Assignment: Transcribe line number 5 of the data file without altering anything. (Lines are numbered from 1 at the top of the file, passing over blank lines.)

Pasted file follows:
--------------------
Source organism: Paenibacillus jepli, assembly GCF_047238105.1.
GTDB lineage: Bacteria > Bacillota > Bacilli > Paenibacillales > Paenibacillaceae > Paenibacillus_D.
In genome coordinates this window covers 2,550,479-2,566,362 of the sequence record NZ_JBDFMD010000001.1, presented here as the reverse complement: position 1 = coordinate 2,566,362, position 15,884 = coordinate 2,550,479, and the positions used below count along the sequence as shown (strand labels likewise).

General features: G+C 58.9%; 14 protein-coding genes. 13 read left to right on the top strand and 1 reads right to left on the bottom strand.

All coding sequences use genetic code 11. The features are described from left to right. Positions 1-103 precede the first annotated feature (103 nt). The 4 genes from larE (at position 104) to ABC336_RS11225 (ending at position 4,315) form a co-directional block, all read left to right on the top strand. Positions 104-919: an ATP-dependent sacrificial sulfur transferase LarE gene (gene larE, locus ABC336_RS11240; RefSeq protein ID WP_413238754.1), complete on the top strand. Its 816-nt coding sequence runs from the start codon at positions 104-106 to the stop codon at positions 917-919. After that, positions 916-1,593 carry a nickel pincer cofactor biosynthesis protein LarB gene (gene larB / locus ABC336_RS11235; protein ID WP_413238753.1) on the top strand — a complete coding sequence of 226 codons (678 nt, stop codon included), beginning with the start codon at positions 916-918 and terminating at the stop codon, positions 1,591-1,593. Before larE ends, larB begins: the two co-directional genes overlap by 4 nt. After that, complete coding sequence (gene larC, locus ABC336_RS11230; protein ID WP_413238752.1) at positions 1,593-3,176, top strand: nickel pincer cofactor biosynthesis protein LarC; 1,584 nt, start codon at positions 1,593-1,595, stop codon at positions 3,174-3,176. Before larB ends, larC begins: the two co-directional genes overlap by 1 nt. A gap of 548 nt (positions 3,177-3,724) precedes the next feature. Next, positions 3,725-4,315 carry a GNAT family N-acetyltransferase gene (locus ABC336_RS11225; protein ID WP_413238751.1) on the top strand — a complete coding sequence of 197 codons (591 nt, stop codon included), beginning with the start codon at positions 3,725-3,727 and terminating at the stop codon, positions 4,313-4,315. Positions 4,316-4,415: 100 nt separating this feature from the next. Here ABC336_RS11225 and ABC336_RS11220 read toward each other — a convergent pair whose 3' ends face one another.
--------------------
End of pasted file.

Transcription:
All coding sequences use genetic code 11. The features are described from left to right. Positions 1-103 precede the first annotated feature (103 nt). The 4 genes from larE (at position 104) to ABC336_RS11225 (ending at position 4,315) form a co-directional block, all read left to right on the top strand. Positions 104-919: an ATP-dependent sacrificial sulfur transferase LarE gene (gene larE, locus ABC336_RS11240; RefSeq protein ID WP_413238754.1), complete on the top strand. Its 816-nt coding sequence runs from the start codon at positions 104-106 to the stop codon at positions 917-919. After that, positions 916-1,593 carry a nickel pincer cofactor biosynthesis protein LarB gene (gene larB / locus ABC336_RS11235; protein ID WP_413238753.1) on the top strand — a complete coding sequence of 226 codons (678 nt, stop codon included), beginning with the start codon at positions 916-918 and terminating at the stop codon, positions 1,591-1,593. Before larE ends, larB begins: the two co-directional genes overlap by 4 nt. After that, complete coding sequence (gene larC, locus ABC336_RS11230; protein ID WP_413238752.1) at positions 1,593-3,176, top strand: nickel pincer cofactor biosynthesis protein LarC; 1,584 nt, start codon at positions 1,593-1,595, stop codon at positions 3,174-3,176. Before larB ends, larC begins: the two co-directional genes overlap by 1 nt. A gap of 548 nt (positions 3,177-3,724) precedes the next feature. Next, positions 3,725-4,315 carry a GNAT family N-acetyltransferase gene (locus ABC336_RS11225; protein ID WP_413238751.1) on the top strand — a complete coding sequence of 197 codons (591 nt, stop codon included), beginning with the start codon at positions 3,725-3,727 and terminating at the stop codon, positions 4,313-4,315. Positions 4,316-4,415: 100 nt separating this feature from the next. Here ABC336_RS11225 and ABC336_RS11220 read toward each other — a convergent pair whose 3' ends face one another.